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Analysis: Bisping must earn title shot at UFC on FX 7 or forget about it for good

Bisping gets long-awaited meeting with Anderson Silva if he beats Vitor Belfort

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COURTESY OF UFC

Vitor Belfort (left) and Michael Bisping (right) are separated by Marshall Zelaznik (center), UFC Managing Director of International Development, at a press conference today at Hilton Hotel in São Paulo. The middleweights fight this Saturday on FX (9 p.m. ET/6 p.m. PT).

UFC on FX 7 complete card

  • Middleweight bout: Michael Bisping vs. Vitor Belfort
  • Middleweight bout: Daniel Sarafian vs. C.B. Dollaway
  • Heavyweight bout: Gabriel Gonzaga vs. Ben Rothwell
  • Lightweight bout: Thiago Tavares vs. Khabib Nurmagomedov
  • Featherweight bout: Godofredo Castro vs. Milton Vieira
  • Middleweight bout: Ronny Markes vs. Andrew Craig
  • Featherweight bout: Diego Nunes vs. Nik Lentz
  • Lightweight bout: Edson Barboza vs. Lucas Martins
  • Bantamweight bout: Yuri Alcantara vs. Pedro Nobre
  • Light heavyweight bout: Wagner Prado vs. Ildemar Alcantara
  • Lightweight bout: Francisco Trinaldo vs. C.J. Keith
  • How to watch: Main card on FX at 6 p.m., preliminary card on FUEL TV at 3 p.m. and first fight streaming on Facebook at 2:35 p.m.

Michael Bisping should have plenty of options for what to pursue when his fighting career eventually comes to an end.

The 33-year-old Briton could probably sell sunscreen and bikinis on the North Pole, for instance, or join a downtrodden politician’s re-election campaign and turn it into a close race.

Persuasion and promotion are near the top of the list of skills Bisping has mastered during his eight-year run in the UFC. Look no further than the way Bisping pushed himself to the front of the 185-pound division’s title queue over the past two years despite the lack of a single marquee victory.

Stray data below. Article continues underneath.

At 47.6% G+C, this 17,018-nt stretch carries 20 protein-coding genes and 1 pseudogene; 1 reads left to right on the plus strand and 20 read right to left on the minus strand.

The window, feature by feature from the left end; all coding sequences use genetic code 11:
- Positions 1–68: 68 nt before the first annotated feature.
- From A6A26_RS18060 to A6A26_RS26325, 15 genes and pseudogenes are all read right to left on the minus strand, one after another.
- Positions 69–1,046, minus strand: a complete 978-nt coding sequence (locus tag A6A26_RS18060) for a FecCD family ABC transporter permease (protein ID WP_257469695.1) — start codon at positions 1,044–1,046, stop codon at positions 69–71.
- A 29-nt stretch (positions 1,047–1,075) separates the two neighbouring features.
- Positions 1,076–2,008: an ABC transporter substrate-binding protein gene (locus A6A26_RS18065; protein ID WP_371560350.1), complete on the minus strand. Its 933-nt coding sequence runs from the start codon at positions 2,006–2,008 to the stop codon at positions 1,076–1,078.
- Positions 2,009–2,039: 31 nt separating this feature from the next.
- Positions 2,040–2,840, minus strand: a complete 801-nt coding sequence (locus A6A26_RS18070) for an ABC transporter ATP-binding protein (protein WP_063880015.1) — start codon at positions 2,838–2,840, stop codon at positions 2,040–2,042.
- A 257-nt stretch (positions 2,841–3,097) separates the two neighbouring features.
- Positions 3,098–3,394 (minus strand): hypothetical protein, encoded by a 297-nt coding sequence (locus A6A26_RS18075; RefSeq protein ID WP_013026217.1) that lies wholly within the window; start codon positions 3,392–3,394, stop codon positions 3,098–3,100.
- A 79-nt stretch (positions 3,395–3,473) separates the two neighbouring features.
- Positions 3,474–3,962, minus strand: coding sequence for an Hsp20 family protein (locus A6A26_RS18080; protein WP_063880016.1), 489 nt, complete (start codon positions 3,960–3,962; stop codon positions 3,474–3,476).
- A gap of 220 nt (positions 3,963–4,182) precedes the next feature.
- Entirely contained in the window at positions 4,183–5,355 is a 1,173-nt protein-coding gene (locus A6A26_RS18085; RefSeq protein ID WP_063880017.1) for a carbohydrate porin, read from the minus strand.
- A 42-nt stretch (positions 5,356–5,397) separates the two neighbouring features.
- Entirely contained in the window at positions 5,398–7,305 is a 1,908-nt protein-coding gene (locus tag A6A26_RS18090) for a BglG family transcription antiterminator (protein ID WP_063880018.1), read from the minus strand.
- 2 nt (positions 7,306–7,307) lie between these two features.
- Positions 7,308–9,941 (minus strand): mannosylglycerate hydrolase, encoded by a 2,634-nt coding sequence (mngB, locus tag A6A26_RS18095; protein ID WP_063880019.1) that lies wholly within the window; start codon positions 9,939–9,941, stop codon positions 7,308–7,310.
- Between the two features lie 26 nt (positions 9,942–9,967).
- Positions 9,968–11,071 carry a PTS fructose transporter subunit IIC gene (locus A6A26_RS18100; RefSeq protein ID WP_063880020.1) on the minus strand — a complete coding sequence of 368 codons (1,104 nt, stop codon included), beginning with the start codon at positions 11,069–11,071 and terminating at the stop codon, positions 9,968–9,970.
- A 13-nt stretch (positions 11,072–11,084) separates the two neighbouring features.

This isn’t to say he’s an unworthy challenger for middleweight champion Anderson Silva. It’s just that Bisping needs to prove it, once and for all, Saturday. Bisping (23-4 MMA, 13-4 UFC) needs to beat Vitor Belfort (21-10 MMA, 10-6 UFC) in the main event of UFC on FX 7 in Sao Paulo, Brazil, or forever kiss his championship aspirations goodbye.

“If Bisping wins, he’ll get the shot,” UFC President Dana White promised.

That’s the way it should be. Before the UFC’s troubling recent trend of granting title shots off of losses — to Frankie Edgar at UFC 156, to Nick Diaz at UFC 158 and to Chael Sonnen at UFC 159 — Bisping was the original fighter to benefit from a defeat.

Bisping dropped a unanimous decision (30-27, 29-28, 29-28) in a top-contender bout against Sonnen at UFC on Fox 2 last year. But the nature of the fight and Bisping’s defiance afterwards somehow boosted his profile.

Bisping was adamant that he hadn’t lost, that the judges erred in their decision. Despite most of the media scores agreeing with the judges — Las Vegas Sun scored the bout 30-27 for Sonnen — and official stats provided by FightMetric supporting the decision, Bisping never budged.